In this study we challenge the generally accepted view that cardiac chambers form from an array of segmental primordia arranged along the anteroposterior axis of the linear and looping heart tube. We traced the spatial pattern of expression of genes encoding atrial natriuretic factor, sarcoplasmic reticulum calcium ATPase, Chisel, Irx5, Irx4, myosin light chain 2v, and beta-myosin heavy chain and related these to morphogenesis. Based on the patterns we propose a two-step model for chamber formation in the embryonic heart. First, a linear heart forms, which is composed of "primary" myocardium that nonetheless shows polarity in phenotype and gene expression along its anteroposterior and dorsoventral axes. Second, specialized ventricular chamber myocardium is specified at the ventral surface of the linear heart tube, while distinct left and right atrial myocardium forms more caudally on laterodorsal surfaces. The process of looping aligns these primordial chambers such that they face the outer curvature. Myocardium of the inner curvature, as well as that of inflow tract, atrioventricular canal, and outflow tract, retains the molecular signature originally found in linear heart tube myocardium. Evidence for distinct transcriptional programs which govern compartmentalization in the forming heart is seen in the patterns of expression of Hand1 for the dorsoventral axis, Irx4 and Tbx5 for the anteroposterior axis, and Irx5 for the distinction between primary and chamber myocardium.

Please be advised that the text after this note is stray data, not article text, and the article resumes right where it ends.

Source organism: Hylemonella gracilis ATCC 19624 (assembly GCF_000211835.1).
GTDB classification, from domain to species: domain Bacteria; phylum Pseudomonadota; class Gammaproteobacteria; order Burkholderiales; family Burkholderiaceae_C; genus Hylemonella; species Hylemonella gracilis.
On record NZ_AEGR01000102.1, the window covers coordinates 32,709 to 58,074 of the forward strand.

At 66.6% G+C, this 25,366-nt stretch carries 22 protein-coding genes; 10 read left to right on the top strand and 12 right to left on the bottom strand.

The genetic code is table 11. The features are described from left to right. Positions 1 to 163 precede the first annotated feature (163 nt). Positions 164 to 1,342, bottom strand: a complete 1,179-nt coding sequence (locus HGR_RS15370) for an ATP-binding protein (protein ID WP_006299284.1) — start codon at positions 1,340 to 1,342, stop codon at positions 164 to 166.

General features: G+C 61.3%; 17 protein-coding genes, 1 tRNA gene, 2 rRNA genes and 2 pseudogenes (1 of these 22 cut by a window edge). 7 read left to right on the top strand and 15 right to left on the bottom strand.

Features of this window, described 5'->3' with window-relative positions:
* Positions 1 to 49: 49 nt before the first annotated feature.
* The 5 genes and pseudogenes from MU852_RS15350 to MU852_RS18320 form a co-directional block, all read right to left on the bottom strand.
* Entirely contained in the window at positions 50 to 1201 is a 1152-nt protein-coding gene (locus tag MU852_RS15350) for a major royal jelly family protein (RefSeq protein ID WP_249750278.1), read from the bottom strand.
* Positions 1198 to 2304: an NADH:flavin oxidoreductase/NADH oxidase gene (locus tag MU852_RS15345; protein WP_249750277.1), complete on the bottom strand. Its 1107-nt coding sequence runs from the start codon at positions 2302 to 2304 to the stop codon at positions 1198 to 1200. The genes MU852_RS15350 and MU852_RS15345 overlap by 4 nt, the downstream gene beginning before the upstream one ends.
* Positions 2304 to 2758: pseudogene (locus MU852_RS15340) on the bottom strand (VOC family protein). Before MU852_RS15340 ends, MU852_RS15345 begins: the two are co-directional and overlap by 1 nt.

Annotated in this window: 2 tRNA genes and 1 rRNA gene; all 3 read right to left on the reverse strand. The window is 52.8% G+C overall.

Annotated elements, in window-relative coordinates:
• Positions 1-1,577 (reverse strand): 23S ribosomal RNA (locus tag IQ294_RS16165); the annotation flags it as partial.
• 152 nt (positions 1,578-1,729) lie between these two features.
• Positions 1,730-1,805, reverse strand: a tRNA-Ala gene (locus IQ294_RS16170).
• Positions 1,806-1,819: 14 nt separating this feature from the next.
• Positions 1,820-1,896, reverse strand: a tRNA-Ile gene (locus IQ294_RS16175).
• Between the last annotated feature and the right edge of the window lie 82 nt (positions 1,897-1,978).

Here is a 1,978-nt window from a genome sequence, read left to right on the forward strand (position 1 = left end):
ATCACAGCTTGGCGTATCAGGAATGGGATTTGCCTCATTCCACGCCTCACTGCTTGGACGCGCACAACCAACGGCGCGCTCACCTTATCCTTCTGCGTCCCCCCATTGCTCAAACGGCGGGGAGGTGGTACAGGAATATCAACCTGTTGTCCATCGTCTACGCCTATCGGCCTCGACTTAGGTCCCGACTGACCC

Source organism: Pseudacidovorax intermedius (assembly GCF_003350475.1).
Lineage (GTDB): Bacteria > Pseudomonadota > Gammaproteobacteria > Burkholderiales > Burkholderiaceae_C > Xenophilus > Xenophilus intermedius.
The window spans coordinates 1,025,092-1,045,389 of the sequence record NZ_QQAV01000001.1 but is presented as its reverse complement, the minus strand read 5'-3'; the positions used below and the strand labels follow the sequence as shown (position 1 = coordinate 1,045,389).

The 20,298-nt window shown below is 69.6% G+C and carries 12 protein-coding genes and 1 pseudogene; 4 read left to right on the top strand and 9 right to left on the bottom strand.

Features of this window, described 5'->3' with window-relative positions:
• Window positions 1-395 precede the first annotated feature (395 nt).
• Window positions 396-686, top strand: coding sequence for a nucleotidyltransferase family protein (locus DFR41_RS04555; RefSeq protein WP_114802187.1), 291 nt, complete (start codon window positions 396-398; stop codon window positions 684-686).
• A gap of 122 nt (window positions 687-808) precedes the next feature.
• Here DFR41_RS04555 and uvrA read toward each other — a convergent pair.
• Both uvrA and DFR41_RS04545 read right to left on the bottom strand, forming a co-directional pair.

Copyright 2000 Academic Press.